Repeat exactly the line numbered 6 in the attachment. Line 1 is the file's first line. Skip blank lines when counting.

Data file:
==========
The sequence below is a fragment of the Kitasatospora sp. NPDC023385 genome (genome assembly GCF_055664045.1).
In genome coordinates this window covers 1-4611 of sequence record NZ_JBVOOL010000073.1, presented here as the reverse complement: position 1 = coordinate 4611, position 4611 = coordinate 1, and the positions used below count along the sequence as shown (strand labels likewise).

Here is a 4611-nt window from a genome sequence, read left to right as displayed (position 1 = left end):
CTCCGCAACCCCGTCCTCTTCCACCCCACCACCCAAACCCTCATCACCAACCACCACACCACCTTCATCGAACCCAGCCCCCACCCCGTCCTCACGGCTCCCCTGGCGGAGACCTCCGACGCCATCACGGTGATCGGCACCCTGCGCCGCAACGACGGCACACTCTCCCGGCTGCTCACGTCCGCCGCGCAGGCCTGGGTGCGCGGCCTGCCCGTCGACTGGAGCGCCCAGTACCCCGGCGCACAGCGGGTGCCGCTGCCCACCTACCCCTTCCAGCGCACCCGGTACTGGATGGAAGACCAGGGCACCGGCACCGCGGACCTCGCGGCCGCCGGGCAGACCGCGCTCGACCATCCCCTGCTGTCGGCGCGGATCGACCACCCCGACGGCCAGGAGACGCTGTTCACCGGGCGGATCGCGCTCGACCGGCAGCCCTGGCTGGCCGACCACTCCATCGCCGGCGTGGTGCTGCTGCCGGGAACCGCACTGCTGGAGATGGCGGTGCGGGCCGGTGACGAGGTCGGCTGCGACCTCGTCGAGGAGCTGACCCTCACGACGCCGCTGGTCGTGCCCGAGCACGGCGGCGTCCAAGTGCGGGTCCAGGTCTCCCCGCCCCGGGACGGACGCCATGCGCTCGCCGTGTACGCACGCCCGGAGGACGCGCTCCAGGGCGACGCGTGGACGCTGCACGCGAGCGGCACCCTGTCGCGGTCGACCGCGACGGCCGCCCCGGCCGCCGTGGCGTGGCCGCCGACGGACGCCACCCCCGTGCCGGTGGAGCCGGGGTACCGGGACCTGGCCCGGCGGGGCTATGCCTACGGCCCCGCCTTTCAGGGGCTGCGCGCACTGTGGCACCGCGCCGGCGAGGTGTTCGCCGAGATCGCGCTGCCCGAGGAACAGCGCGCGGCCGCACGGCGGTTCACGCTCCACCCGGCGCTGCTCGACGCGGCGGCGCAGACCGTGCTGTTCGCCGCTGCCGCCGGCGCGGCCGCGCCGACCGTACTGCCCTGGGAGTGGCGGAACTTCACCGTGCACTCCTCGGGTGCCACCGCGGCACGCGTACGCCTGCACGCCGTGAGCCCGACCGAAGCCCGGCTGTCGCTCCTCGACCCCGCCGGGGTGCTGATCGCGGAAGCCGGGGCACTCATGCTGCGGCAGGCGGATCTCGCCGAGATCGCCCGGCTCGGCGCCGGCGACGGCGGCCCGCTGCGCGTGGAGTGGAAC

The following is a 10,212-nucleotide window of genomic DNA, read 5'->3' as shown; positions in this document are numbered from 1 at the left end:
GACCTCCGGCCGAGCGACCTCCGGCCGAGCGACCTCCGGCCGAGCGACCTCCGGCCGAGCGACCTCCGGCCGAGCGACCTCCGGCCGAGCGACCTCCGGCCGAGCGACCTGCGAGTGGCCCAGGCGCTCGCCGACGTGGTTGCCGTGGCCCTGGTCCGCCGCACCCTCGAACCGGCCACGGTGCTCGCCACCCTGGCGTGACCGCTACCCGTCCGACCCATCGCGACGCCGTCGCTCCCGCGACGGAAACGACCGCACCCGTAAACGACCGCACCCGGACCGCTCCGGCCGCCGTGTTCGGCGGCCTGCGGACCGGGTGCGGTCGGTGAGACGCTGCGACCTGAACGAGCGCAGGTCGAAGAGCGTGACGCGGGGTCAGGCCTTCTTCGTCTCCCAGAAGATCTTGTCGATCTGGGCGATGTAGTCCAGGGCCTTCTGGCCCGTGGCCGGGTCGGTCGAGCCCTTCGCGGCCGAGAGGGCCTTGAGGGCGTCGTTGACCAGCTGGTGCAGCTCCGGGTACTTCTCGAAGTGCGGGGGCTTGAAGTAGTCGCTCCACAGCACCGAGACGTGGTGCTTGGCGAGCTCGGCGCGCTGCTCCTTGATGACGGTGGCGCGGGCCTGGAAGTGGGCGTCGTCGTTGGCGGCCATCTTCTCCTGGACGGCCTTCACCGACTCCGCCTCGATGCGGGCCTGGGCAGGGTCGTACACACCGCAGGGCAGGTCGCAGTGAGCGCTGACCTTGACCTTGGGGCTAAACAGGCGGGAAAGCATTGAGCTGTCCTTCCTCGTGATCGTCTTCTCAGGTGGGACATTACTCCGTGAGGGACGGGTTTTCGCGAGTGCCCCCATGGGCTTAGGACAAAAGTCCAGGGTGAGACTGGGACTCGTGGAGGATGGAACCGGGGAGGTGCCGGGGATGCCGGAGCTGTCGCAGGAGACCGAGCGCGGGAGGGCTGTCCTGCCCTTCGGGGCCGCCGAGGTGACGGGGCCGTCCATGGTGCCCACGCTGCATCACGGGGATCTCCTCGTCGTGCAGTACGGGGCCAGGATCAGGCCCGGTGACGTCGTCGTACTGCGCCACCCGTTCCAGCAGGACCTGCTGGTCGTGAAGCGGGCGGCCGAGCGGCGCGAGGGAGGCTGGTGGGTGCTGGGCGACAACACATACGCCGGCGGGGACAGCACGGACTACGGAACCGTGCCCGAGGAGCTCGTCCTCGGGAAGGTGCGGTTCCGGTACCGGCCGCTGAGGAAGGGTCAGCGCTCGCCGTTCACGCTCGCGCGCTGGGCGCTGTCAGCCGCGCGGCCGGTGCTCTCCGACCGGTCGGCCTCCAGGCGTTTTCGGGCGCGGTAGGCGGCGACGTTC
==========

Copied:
GACCTCCGGCCGAGCGACCTCCGGCCGAGCGACCTCCGGCCGAGCGACCTCCGGCCGAGCGACCTCCGGCCGAGCGACCTCCGGCCGAGCGACCTCCGGCCGAGCGACCTGCGAGTGGCCCAGGCGCTCGCCGACGTGGTTGCCGTGGCCCTGGTCCGCCGCACCCTCGAACCGGCCACGGTGCTCGCCACCCTGGCGTGACCGCTACCCGTCCGACCCATCGCGACGCCGTCGCTCCCGCGACGGAAACGACCGCACCCGTAAACGACCGCACCCGGACCGCTCCGGCCGCCGTGTTCGGCGGCCTGCGGACCGGGTGCGGTCGGTGAGACGCTGCGACCTGAACGAGCGCAGGTCGAAGAGCGTGACGCGGGGTCAGGCCTTCTTCGTCTCCCAGAAGATCTTGTCGATCTGGGCGATGTAGTCCAGGGCCTTCTGGCCCGTGGCCGGGTCGGTCGAGCCCTTCGCGGCCGAGAGGGCCTTGAGGGCGTCGTTGACCAGCTGGTGCAGCTCCGGGTACTTCTCGAAGTGCGGGGGCTTGAAGTAGTCGCTCCACAGCACCGAGACGTGGTGCTTGGCGAGCTCGGCGCGCTGCTCCTTGATGACGGTGGCGCGGGCCTGGAAGTGGGCGTCGTCGTTGGCGGCCATCTTCTCCTGGACGGCCTTCACCGACTCCGCCTCGATGCGGGCCTGGGCAGGGTCGTACACACCGCAGGGCAGGTCGCAGTGAGCGCTGACCTTGACCTTGGGGCTAAACAGGCGGGAAAGCATTGAGCTGTCCTTCCTCGTGATCGTCTTCTCAGGTGGGACATTACTCCGTGAGGGACGGGTTTTCGCGAGTGCCCCCATGGGCTTAGGACAAAAGTCCAGGGTGAGACTGGGACTCGTGGAGGATGGAACCGGGGAGGTGCCGGGGATGCCGGAGCTGTCGCAGGAGACCGAGCGCGGGAGGGCTGTCCTGCCCTTCGGGGCCGCCGAGGTGACGGGGCCGTCCATGGTGCCCACGCTGCATCACGGGGATCTCCTCGTCGTGCAGTACGGGGCCAGGATCAGGCCCGGTGACGTCGTCGTACTGCGCCACCCGTTCCAGCAGGACCTGCTGGTCGTGAAGCGGGCGGCCGAGCGGCGCGAGGGAGGCTGGTGGGTGCTGGGCGACAACACATACGCCGGCGGGGACAGCACGGACTACGGAACCGTGCCCGAGGAGCTCGTCCTCGGGAAGGTGCGGTTCCGGTACCGGCCGCTGAGGAAGGGTCAGCGCTCGCCGTTCACGCTCGCGCGCTGGGCGCTGTCAGCCGCGCGGCCGGTGCTCTCCGACCGGTCGGCCTCCAGGCGTTTTCGGGCGCGGTAGGCGGCGACGTTC